MILWAUKEE — From college walk-on to major league starter, Chicago Cubs right-hander Alec Mills had to earn most every break he got.
On the brink of big league history, he was happy to welcome this bit of luck: expecting to see two-time batting champion Christian Yelich in the on-deck circle, Mills looked over and saw his backup instead.
“That kind of surprised me,” he said.
This one surprised just about everyone.
Mills cruised through baseball’s second no-hitter this season in just the 15th start of his career, completing the gem in a 12-0 romp over the Milwaukee Brewers on Sunday at Miller Park.
Mills got Jace Peterson — who replaced Yelich, the 2018 NL MVP, on defense late in the blowout — to hit a routine grounder to shortstop Javier Baez with two outs in the ninth. Baez completed the play, and the Cubs swarmed around Mills, tearing off his cap and pulling at the smiling right-hander’s uniform after his first career complete game.
“It just hasn’t really hit me yet,” said the 28-year-old Mills, who played for the Madison Mallards in 2012. “It’s kind of crazy, I didn’t even know how to celebrate. Just something that all came together today. Obviously a memory I’ll have forever.”
Mills (5-3) threw 114 pitches and hardly had any close calls in Chicago’s 16th no-hitter. Avisail Garcia almost got to him twice, hitting a line drive to right in the first and nearly legging out an infield hit to shortstop in the sixth. Garcia crossed first and immediately called to the Brewers dugout for a review, but the Brewers opted not to challenge.
Mills would have faced Garcia again in the ninth, but Milwaukee manager Craig Counsell pulled the 2017 All-Star along with Yelich in the eighth with his team trailing big. Mills struck out Garcia’s replacement, Tyrone Taylor, for the second out in the ninth.
“Taylor hitting there and then Peterson, I had no idea they were in the game,” Mills said.
Mills struck out five and walked three. His five strikeouts are the fewest in a Cubs no-hitter since Ken Holtzman in 1969. He only induced five swings and misses, tied with Oakland’s Dallas Braden during his perfect game in 2010 for fewest in a no-hitter since at least 1988, per Stats Inc.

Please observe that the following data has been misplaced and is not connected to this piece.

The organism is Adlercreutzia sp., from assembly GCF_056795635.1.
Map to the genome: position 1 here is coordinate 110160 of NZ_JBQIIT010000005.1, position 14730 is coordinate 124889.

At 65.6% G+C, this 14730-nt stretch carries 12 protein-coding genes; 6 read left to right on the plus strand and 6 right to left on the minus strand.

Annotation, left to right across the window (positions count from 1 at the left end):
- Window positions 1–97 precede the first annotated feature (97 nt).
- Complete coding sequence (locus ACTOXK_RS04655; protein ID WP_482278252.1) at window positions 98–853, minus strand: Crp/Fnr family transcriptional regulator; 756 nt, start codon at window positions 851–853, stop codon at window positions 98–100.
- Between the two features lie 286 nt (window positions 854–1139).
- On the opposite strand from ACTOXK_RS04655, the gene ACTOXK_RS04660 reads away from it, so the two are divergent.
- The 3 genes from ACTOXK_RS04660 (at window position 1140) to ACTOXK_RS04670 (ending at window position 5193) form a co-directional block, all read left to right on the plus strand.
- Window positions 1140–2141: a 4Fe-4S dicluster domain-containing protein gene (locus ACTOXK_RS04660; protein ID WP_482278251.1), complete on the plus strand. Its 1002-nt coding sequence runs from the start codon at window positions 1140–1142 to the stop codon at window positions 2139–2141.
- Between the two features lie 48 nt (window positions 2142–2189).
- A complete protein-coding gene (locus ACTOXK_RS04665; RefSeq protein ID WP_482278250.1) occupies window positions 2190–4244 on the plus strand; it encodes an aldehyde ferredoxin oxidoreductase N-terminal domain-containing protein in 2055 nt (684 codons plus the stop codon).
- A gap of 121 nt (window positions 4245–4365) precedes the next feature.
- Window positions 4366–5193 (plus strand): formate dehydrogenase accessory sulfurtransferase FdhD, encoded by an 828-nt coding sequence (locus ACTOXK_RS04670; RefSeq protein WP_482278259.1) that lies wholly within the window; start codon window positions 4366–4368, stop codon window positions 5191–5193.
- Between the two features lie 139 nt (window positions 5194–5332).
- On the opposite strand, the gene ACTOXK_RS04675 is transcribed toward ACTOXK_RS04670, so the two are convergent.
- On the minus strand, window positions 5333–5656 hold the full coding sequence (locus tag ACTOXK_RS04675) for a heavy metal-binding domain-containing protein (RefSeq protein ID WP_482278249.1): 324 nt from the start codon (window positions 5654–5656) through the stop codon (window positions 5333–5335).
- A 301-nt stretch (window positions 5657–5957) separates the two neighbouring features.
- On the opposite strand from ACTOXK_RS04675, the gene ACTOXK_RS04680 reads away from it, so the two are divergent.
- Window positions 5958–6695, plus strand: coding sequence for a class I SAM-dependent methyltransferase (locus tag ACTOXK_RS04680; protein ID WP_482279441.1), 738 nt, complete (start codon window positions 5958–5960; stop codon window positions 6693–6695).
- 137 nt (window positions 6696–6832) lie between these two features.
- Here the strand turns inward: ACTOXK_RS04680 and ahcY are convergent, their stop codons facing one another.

“I can promise you it was not a slow heartbeat,” Mills said. “I had to kind of take a seat and calm myself down. It was tough. I had to take a lot of deep breaths and get into a good mindset.”
Chicago White Sox ace Lucas Giolito threw baseball’s other no-hitter this season against the Pittsburgh Pirates on Aug. 15.
“He had everything working, I guess, and obviously location was the biggest part,” Brewers third baseman Eric Sogard said. “Really, just hitting his spots and not allowing us to get hard contact. And balls we put in play, obviously plays were made. So you’ve got to tip your cap to him today.”
Mills was a 22nd-round draft pick by Kansas City in 2012 and had Tommy John surgery in 2013. He had started just six major league games prior to this season but cracked Chicago’s rotation because of an injury to Jose Quintana.
He went 2-0 with a 1.38 ERA in his first two starts, struggled in his next five but pitched solidly Tuesday against the Reds with six shutout innings. The no-hitter dropped his ERA to 3.93.
Not bad for a player who didn’t get a college scholarship. Mills was a walk-on at Tennessee-Martin.
Mills happily took high-fives as teammates got close during the celebration — a no-no no-no amid the coronavirus pandemic that didn’t concern players in the moment.
Mills completed the Cubs’ first no-hitter since Jake Arrieta did it twice in eight months: at the Los Angeles Dodgers on Aug. 30, 2015, and at Cincinnati on April 21, 2016.
Milwaukee had not been held hitless since Detroit’s Justin Verlander pitched the first of his three no-hitters on June 12, 2007. It’s the fourth time the Brewers have been no-hit.
“Nothing went right today,” Counsell said. “We played a poor game and we lost but it only counts as one loss so we have to turn the page and know that there’s still a lot of important baseball left in front of us.”
Held without a hit through three innings, the Cubs broke through in the fourth against starter Adrian Houser (1-5) due in large part to shoddy fielding by the Brewers. Kyle Schwarber drew a one-out walk, Baez reached on an error and Jason Heyward followed with a bloop double to left to drive in a run.
With the infield in, Jason Kipnis hit a ball directly to Brewers second baseman Keston Hiura, who had it slip out of his hand as he tried to rush a throw to the plate, allowing a run to score.
Victor Caratini followed with a run-scoring bloop single and Ian Happ connected for a two-run single as the Cubs scored five runs in the inning, all unearned.
David Bote’s two-run homer later in the fifth extended the lead to 9-0.
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